You can't beat the market

You don’t need to own stocks. You need to own the market

John Bogle, founder of Vanguard Funds

Active investment management, or market timing and stock picking, is hard. Or impossible. There is now an abundance or empirical evidence to confirm this.

It relies on predicting the future. How can we?

Every day we awake to the unexpected. Earthquakes, flooding, reputable banks in crisis, London bombings, 9 / 11.

So how do you protect yourself?

Own the whole market, not just part of it

You can only protect yourself from the stock market by not investing all your money in it. And, by holding high quality fixed interest which will tend to provide a return even when markets fall thus smoothing your experience.

You can’t protect yourself from general stock market risk.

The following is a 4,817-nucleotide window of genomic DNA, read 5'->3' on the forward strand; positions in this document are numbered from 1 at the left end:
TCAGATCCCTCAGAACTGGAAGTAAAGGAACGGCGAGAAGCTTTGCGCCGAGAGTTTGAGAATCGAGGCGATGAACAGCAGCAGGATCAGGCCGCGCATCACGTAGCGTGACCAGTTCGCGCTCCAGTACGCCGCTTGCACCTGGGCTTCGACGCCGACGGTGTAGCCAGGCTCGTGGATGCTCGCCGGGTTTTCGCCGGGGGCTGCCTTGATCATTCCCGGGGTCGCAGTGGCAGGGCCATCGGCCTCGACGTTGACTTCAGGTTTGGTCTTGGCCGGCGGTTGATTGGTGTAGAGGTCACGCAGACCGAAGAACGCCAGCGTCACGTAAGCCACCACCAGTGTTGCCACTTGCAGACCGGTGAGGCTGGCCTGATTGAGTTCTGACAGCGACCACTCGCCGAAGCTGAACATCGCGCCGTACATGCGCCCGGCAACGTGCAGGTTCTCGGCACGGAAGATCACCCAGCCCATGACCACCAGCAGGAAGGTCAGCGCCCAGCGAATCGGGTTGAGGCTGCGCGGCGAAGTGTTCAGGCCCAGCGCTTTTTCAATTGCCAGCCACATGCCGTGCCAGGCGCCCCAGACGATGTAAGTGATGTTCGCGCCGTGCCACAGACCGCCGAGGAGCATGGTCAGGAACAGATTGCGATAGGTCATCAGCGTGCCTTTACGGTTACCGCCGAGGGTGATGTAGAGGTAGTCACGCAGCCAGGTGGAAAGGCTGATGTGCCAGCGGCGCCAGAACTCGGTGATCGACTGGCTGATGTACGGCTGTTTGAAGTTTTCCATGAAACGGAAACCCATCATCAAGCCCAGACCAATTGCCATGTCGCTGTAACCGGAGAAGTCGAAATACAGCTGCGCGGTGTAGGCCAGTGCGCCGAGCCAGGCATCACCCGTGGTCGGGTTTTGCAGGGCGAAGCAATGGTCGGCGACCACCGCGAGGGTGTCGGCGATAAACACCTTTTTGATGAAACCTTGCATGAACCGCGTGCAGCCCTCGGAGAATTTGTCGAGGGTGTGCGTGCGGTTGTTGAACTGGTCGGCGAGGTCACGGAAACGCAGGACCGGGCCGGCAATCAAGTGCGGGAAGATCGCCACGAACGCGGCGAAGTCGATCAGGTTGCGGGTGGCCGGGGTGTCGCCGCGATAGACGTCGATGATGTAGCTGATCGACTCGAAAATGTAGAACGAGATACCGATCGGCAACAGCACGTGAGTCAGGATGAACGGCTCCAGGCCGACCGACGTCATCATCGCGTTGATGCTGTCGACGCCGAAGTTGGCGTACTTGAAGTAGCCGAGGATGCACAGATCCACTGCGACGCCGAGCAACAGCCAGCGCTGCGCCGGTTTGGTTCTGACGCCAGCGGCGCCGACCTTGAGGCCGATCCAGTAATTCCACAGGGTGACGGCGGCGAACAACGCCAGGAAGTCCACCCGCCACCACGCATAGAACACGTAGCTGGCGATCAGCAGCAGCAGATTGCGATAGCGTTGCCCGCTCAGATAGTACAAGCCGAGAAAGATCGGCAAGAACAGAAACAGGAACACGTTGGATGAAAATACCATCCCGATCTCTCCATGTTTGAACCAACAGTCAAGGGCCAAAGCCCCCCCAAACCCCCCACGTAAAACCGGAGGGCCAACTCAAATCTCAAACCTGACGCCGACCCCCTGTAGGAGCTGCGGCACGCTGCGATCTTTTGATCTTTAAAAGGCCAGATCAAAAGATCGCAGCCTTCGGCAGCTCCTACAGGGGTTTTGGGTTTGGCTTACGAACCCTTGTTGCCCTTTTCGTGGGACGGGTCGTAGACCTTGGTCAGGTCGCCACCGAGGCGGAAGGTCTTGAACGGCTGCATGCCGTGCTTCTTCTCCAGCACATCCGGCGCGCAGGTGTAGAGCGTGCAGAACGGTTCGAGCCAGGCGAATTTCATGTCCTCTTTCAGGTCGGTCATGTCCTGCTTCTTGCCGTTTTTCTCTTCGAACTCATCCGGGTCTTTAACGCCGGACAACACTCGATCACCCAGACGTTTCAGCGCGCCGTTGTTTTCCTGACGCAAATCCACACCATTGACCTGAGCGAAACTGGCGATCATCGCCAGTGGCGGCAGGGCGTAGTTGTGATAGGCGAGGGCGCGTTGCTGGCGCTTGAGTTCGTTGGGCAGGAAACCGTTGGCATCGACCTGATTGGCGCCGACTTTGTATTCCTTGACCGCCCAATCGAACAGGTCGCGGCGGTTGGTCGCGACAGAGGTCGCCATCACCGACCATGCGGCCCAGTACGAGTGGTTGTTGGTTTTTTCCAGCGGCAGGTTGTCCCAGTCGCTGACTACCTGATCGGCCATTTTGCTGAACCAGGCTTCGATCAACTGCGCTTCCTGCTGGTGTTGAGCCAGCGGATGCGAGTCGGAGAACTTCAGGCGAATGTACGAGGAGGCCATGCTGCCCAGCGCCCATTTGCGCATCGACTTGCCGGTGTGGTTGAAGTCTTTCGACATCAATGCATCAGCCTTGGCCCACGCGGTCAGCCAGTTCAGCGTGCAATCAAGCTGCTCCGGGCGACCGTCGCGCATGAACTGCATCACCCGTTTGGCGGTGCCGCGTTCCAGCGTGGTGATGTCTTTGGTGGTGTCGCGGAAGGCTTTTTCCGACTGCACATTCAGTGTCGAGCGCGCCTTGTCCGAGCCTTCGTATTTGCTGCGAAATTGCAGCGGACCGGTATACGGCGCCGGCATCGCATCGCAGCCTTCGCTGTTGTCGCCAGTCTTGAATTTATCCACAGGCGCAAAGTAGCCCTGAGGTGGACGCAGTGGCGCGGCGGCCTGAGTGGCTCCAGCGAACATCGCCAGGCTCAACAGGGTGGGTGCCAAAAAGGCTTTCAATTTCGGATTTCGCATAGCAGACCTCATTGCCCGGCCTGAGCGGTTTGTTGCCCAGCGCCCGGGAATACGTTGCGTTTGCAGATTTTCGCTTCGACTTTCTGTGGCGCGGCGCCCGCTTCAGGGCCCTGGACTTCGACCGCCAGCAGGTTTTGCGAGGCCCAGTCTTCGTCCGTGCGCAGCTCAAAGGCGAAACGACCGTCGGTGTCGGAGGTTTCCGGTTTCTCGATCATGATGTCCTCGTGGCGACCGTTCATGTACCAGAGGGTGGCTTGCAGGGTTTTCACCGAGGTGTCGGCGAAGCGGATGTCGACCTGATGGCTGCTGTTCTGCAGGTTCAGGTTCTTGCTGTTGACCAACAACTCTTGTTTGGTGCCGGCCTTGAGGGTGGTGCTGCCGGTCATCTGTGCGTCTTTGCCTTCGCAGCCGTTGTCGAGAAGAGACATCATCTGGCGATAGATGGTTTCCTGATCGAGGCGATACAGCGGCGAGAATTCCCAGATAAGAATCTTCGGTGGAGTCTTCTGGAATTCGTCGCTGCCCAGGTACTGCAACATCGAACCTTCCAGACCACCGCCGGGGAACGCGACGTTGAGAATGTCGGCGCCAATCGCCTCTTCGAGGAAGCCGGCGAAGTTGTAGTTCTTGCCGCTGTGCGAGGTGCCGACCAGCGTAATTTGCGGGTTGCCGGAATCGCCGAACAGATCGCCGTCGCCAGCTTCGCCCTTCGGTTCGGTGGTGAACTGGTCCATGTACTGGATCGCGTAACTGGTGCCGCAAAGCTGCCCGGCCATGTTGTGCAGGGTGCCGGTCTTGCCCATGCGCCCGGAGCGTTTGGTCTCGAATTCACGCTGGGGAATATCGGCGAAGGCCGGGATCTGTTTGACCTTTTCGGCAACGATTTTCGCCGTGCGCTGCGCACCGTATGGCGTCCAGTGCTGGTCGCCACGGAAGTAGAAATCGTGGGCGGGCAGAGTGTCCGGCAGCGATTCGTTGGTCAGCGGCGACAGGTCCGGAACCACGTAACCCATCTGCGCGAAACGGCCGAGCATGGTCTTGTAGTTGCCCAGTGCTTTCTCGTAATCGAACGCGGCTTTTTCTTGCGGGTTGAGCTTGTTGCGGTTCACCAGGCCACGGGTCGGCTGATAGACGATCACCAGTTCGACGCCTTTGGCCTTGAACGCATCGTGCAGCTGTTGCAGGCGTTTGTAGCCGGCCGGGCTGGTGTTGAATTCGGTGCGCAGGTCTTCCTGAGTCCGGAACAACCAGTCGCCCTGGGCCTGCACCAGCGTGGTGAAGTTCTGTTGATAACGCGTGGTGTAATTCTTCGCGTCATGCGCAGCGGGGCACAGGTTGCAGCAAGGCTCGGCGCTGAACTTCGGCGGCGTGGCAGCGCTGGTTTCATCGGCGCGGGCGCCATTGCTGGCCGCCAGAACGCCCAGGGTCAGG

You can protect yourself from individual company or sector risk

The investment returns from the sum total of human endeavor is cheaply and freely available by having an equity stake in all the companies that act as a conduit for that endeavor.

This is easily achieved through investment in the appropriate fully diversified index and passive funds which can hold thousands of companies worldwide for very low costs.

Rather than active investments and trying to pick winners, we believe in passive asset class investing

This means deciding which asset classes are worth holding and in which proportion. Then investing in such a way to ensure you are not too exposed to any particular company, sector, geographic region or individual investment manager whilst minimising the costs associated with investment management and trading.

Then holding for the long term while dispassionately re-balancing in a pre-defined way.

Dispassionate re-balancing

All asset classes move in cycles. It is not necessary to forecast or predict these cycles but it is important to have in place a pre-defined strategy of how you will deal with the inevitable asset price movements to keep your exposure to risk constant.

This enforces the discipline of sell high buy low which is the opposite of our natural inclination to buy high and sell low.